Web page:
Hip Replacement Metallosis

Metallosis is a serious complication which can result from hip replacement surgery. Metalllosis occurs when metal fragments or ions are released into joint spaces or taken up by the blood stream resulting in local or systemic metal poisoning, usually requiring hip revision surgery.

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Is it Safe to Have a Hip Replacement?

metal on metal hip

Hip replacement operations are common, more so when a person grows older. Though it’s possible a hip replacement will increase mobility and allow someone to enjoy a better quality of life, there are risks involved.

One of the most common risks for those who have had hip replacement surgery is metallosis. This is a rare problem that occurs when metal debris builds up in the body’s soft tissue. You can have a hip replacement without metallosis, but the risk is much higher for those who have devices with metal parts. The more metal there is in a device the higher the risk, so fully metal devices feature a very high risk for metallosis.

If metal hip replacements are dangerous, why were they used?

Metal hip replacements were used because makers of these devices believed them to be more durable. Many believed they were ideal for younger people in need of hip replacements because they would need devices that lasted longer than older patients. It was also believed these devices would perform better for recipients who were more active. Sadly, this was not the case and the metal-on-metal devices put through rigorous activity broke down faster and created greater risk than other options.

These devices feature metal-on-metal parts, which means the socket and the femur replacement are both made of metal. They are made from many types of metal, such as titanium, cobalt, and chromium, all of which can be toxic. As a person moves and the joint device moves, the metal surfaces rub against one another. Over time, this friction causes the metal to wear down and tiny bits of debris are released into the person’s body.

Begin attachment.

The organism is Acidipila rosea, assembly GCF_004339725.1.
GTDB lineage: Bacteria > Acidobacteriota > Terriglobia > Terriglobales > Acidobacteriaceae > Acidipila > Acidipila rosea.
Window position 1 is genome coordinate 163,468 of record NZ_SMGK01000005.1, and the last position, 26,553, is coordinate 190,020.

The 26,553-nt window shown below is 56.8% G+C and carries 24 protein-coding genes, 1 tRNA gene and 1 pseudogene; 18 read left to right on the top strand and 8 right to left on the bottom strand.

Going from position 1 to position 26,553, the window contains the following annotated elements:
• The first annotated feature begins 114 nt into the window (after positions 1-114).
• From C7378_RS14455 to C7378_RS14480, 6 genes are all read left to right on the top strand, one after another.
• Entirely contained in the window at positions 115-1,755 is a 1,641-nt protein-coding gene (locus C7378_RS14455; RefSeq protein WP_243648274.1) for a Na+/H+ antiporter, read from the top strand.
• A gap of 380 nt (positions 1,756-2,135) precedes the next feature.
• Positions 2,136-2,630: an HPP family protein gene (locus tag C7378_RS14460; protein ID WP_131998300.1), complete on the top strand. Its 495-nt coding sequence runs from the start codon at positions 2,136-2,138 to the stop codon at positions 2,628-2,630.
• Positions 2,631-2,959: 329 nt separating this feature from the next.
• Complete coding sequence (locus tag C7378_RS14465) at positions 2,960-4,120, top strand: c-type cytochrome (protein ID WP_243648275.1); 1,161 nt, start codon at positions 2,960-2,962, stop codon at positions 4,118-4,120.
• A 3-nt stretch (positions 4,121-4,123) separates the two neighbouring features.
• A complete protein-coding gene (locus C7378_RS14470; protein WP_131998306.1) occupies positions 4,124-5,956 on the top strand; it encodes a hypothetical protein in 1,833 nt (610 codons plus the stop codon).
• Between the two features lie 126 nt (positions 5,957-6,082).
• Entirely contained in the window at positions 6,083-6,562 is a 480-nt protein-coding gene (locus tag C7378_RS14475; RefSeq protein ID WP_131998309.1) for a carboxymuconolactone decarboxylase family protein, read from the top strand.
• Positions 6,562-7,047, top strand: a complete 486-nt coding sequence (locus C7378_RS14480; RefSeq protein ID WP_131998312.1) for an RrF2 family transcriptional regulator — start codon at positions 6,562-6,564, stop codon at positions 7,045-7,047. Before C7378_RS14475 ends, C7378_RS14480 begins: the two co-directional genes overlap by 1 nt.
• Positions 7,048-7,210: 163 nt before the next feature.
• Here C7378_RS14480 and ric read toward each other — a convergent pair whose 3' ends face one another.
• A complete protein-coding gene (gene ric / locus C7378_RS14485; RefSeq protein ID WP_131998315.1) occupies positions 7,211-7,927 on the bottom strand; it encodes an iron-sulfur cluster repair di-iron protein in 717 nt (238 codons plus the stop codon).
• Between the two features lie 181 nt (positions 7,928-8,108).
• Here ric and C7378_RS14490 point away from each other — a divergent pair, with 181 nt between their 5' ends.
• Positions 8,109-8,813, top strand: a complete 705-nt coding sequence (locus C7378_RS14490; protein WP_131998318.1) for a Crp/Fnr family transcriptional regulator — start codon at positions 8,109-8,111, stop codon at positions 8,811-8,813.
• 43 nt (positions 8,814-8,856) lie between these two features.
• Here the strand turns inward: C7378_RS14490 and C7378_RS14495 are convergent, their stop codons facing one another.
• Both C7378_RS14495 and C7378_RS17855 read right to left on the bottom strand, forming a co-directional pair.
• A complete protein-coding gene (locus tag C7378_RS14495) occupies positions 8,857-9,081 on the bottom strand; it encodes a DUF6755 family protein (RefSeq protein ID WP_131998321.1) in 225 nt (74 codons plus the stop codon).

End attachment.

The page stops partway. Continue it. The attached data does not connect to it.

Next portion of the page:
In studies done to test the presence of metal near the implants in a person’s body, metal levels were found to be very high. One study compared metal levels at the time the implant was placed versus levels a decade after placement. Levels of titanium, cobalt, and chromium levels were three times as high as they were prior to placement.

Metallosis Symptoms

People with hip replacement devices made from metal are at risk for toxic metal poison. The exposure to metal debris is known to cause a wide range of symptoms, all of which can be a sign of a severe health issue.

If you notice any of the following, contact your doctor:

  • Severe pain near the joint implant
  • Graying of the skin in the area near the implant
  • Feeling of looseness in the joint
  • Swelling near the joint

It’s also possible metallosis can cause bone deterioration. If you suspect your implant might be failing, your doctor can order a test that will check for damage to the bone near the implant.

There are also several psychological symptoms linked to metallosis. These include:

  • Dizzy feeling
  • Headaches
  • Confusion
  • Decreased thinking skills
  • Nervous system issues

Filing a Metallosis Lawsuit

Metallosis is a severe health issue and can lead to life-long medical problems. In many cases, the problems could have been avoided had the makers of metal-on-metal hip implant devices realized the risks connected to their product. Some believe makers of implants did know the danger and failed to alert patients and doctors to the risk. Others believe the products were not tested enough before they were approved for market.

There have been many lawsuits filed against makers of metal-on-metal hip implants. Those with implants had life-changing medical problems and were forced to undergo risky follow-up surgeries to repair or replace their implants. If you or a loved one has a metal-on-metal hip implant, you might be able to get money from the maker of your device. If you have suffered any side effects that might be linked to metallosis, you should speak to a lawyer as soon as you can.

Notwithstanding claims relating to this product, the drug/medical device remains approved by the U.S. FDA. 

View Sources

  • Gross, TP, and TF Liu. “Incidence of adverse wear reactions in hip resurfacing arthroplasty: a single surgeon series of 2,600 cases..” Hip International. 3.23 (2013): 250-8. Web. 16 Jun. 2013. https://www.ncbi.nlm.nih.gov/pubmed/23760745
  • Levine, BR, and AR Hsu. “Ten-year outcome of serum metal ion levels after primary total hip arthroplasty: a concise follow-up of a previous report*..”Journal of Bone and Joint Surgery. 95.6 (2013): 512-8. Web. 16 Jun. 2013. https://www.ncbi.nlm.nih.gov/pubmed/23515985
  • Sharma, OP, and J Lochab. “Severe metallosis leading to femoral head perforation.” Orthopedics. 36.2 (2013): 241-3. Print. https://www.ncbi.nlm.nih.gov/pubmed/23383625

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